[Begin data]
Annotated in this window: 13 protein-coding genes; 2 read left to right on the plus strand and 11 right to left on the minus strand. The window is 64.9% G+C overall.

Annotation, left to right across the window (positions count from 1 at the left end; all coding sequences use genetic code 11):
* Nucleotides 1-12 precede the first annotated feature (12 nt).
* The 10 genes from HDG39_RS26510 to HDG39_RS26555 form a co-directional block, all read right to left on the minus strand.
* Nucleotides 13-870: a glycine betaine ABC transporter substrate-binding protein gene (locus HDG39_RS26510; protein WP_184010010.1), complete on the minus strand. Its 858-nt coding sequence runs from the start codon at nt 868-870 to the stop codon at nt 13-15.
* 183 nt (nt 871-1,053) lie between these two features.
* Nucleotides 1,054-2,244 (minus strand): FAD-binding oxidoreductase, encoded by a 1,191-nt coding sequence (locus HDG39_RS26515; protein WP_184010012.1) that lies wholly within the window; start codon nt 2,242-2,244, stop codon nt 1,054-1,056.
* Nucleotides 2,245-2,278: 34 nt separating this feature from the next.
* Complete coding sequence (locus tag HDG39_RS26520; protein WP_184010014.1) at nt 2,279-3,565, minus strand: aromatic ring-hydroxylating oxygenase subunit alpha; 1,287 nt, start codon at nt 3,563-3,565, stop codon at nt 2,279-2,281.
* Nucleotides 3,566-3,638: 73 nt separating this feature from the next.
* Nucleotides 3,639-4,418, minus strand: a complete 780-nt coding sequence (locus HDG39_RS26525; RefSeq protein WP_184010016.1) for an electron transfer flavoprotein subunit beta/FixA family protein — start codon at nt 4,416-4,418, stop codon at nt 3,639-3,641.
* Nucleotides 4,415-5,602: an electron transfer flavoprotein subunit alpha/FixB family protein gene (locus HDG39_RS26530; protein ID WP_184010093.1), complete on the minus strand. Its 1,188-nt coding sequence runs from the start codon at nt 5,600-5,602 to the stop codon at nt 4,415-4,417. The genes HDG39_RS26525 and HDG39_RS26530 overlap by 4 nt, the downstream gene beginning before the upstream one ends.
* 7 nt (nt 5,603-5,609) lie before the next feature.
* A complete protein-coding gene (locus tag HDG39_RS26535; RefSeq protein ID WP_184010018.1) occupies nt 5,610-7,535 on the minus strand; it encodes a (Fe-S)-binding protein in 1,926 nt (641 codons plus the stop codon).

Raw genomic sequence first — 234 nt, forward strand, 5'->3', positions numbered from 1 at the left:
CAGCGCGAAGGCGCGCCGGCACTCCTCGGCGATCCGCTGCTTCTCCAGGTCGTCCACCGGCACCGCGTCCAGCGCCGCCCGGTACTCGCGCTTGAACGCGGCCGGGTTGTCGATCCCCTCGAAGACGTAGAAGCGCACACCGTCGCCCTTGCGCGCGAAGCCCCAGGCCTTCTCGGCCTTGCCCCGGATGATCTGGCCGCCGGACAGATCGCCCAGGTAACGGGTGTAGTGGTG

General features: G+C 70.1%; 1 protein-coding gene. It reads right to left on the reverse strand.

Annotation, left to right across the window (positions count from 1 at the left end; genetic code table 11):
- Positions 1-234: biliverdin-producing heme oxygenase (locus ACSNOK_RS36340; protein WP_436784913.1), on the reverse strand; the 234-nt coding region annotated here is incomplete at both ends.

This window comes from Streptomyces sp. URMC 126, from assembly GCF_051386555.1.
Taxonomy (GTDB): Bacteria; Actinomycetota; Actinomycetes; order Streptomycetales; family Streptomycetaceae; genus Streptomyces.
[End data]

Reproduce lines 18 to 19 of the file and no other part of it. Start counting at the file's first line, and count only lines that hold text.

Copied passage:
Annotation, left to right across the window (positions count from 1 at the left end; genetic code table 11):
- Positions 1-234: biliverdin-producing heme oxygenase (locus ACSNOK_RS36340; protein WP_436784913.1), on the reverse strand; the 234-nt coding region annotated here is incomplete at both ends.